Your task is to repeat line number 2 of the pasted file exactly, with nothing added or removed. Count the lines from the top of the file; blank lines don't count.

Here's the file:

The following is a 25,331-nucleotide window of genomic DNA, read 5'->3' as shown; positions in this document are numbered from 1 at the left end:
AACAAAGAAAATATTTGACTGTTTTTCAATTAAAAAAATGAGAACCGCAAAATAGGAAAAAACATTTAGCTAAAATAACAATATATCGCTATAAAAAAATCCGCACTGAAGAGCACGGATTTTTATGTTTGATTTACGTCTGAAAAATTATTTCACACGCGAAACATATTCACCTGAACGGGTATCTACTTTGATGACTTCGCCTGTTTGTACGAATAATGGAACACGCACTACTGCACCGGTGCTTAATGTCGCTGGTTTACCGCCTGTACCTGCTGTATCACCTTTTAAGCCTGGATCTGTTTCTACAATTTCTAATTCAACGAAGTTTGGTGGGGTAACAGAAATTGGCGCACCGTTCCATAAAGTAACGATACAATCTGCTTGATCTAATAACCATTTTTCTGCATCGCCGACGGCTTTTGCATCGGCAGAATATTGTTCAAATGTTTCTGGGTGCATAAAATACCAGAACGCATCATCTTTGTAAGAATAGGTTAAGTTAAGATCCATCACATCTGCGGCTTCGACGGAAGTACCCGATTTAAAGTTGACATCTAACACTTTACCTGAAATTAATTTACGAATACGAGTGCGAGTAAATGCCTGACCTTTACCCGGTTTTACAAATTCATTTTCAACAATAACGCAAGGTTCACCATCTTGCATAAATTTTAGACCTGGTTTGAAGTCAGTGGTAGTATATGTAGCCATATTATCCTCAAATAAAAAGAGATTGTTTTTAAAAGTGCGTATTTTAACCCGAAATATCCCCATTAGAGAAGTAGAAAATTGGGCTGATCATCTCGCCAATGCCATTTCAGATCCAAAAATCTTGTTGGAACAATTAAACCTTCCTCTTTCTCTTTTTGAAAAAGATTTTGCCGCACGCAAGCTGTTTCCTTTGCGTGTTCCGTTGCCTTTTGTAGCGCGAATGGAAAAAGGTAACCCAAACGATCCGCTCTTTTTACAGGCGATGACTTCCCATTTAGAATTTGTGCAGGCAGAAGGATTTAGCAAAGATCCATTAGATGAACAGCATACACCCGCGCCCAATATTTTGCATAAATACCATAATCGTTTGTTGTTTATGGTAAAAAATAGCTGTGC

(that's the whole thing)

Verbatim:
AACAAAGAAAATATTTGACTGTTTTTCAATTAAAAAAATGAGAACCGCAAAATAGGAAAAAACATTTAGCTAAAATAACAATATATCGCTATAAAAAAATCCGCACTGAAGAGCACGGATTTTTATGTTTGATTTACGTCTGAAAAATTATTTCACACGCGAAACATATTCACCTGAACGGGTATCTACTTTGATGACTTCGCCTGTTTGTACGAATAATGGAACACGCACTACTGCACCGGTGCTTAATGTCGCTGGTTTACCGCCTGTACCTGCTGTATCACCTTTTAAGCCTGGATCTGTTTCTACAATTTCTAATTCAACGAAGTTTGGTGGGGTAACAGAAATTGGCGCACCGTTCCATAAAGTAACGATACAATCTGCTTGATCTAATAACCATTTTTCTGCATCGCCGACGGCTTTTGCATCGGCAGAATATTGTTCAAATGTTTCTGGGTGCATAAAATACCAGAACGCATCATCTTTGTAAGAATAGGTTAAGTTAAGATCCATCACATCTGCGGCTTCGACGGAAGTACCCGATTTAAAGTTGACATCTAACACTTTACCTGAAATTAATTTACGAATACGAGTGCGAGTAAATGCCTGACCTTTACCCGGTTTTACAAATTCATTTTCAACAATAACGCAAGGTTCACCATCTTGCATAAATTTTAGACCTGGTTTGAAGTCAGTGGTAGTATATGTAGCCATATTATCCTCAAATAAAAAGAGATTGTTTTTAAAAGTGCGTATTTTAACCCGAAATATCCCCATTAGAGAAGTAGAAAATTGGGCTGATCATCTCGCCAATGCCATTTCAGATCCAAAAATCTTGTTGGAACAATTAAACCTTCCTCTTTCTCTTTTTGAAAAAGATTTTGCCGCACGCAAGCTGTTTCCTTTGCGTGTTCCGTTGCCTTTTGTAGCGCGAATGGAAAAAGGTAACCCAAACGATCCGCTCTTTTTACAGGCGATGACTTCCCATTTAGAATTTGTGCAGGCAGAAGGATTTAGCAAAGATCCATTAGATGAACAGCATACACCCGCGCCCAATATTTTGCATAAATACCATAATCGTTTGTTGTTTATGGTAAAAAATAGCTGTGC